As most employers (hopefully) know, the Americans with Disabilities Act sets forth strict guidelines for when employers can require employees or applicants to undergo medical examinations or when they can ask questions that might reveal a disability. And the Genetic Information Nondiscrimination Act restricts what employers can ask about the applicant/employee’s family medical conditions. Getting this wrong can cost the employer, as a recent Equal Employment Opportunity Commission (the federal agency that enforces the ADA and other federal anti-discrimination laws) press release made clear. The EEOC gleefully announced that Dollar General agreed to settle an ADA and GINA lawsuit for $1,000,000 (!!!), based in part on illegal post-offer/pre-employment questions that were asked of applicants.Continue Reading An Applicant’s Family Medical History? Apparently, That’s the Million Dollar Question!
Once upon a time, employees in all states but Montana (always bucking the establishment!) were presumed to be employed at-will, absent some sort of employment agreement (e.g. individual contract for a term, a collective bargaining agreement, policies that contemplate termination for cause, etc.). That means that either the employer or the employee may terminate the employment relationship at any time, for any or even no reason (as long as it’s not illegal – like, say, discrimination or retaliation). And so our well-meaning but foolish Employer is terribly excited by that principle because they want to get rid of an Employee. But … as with all good fairy tales, there is a dark side.Continue Reading At-Will Employment Is a Fairy Tale…
Well I think we all recognize that Artificial Intelligence (AI) has created some seismic shifts in the way things can be done, including in the workplace (and I covered many of the risks and concerns of generative AI for employers in our June 2023 E-Update). Governments at all levels are taking action to try to put guardrails on the use of AI. And now, President Biden has signed an Executive Order on “Safe, Secure and Trustworthy Artificial Intelligence,” as summarized in a Fact Sheet. This is a wide-ranging EO, but one of the areas it specifically addresses is the impact on workers. Continue Reading What Impact Will President Biden’s AI Executive Order Have in the Workplace?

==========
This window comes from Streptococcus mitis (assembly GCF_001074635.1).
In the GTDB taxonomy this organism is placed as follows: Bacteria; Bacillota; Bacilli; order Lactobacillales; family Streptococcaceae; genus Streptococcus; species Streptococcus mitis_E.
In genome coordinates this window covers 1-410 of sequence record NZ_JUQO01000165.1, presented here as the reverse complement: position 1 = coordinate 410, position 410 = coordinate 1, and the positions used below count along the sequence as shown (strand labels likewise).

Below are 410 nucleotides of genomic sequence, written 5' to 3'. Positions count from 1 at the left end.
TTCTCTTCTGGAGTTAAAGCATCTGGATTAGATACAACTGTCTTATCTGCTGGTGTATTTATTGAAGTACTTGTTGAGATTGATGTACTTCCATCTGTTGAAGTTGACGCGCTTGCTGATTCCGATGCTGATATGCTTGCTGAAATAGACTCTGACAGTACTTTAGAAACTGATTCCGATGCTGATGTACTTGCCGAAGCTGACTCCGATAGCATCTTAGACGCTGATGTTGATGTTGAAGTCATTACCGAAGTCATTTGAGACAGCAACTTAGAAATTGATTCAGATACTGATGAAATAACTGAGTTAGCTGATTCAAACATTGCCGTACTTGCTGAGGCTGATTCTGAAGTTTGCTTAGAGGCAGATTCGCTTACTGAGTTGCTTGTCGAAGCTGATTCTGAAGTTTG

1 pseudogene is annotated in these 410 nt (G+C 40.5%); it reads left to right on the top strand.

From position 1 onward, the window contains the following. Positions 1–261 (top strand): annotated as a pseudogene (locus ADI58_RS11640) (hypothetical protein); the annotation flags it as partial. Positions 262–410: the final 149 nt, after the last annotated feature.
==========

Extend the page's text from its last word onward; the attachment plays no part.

What on earth (or not) is a Lunar Sabbath, anyway? I’m sure that’s what was going through the employer’s mind when the employee requested a schedule adjustment so that she could observe her Sabbath, in a recent federal case that provides some lessons for employers on religious accommodations – an issue of particular interest following the Supreme Court’s overhaul of the religious accommodations standard earlier this year.Continue Reading Reasonable Accommodations for a Lunar Sabbath?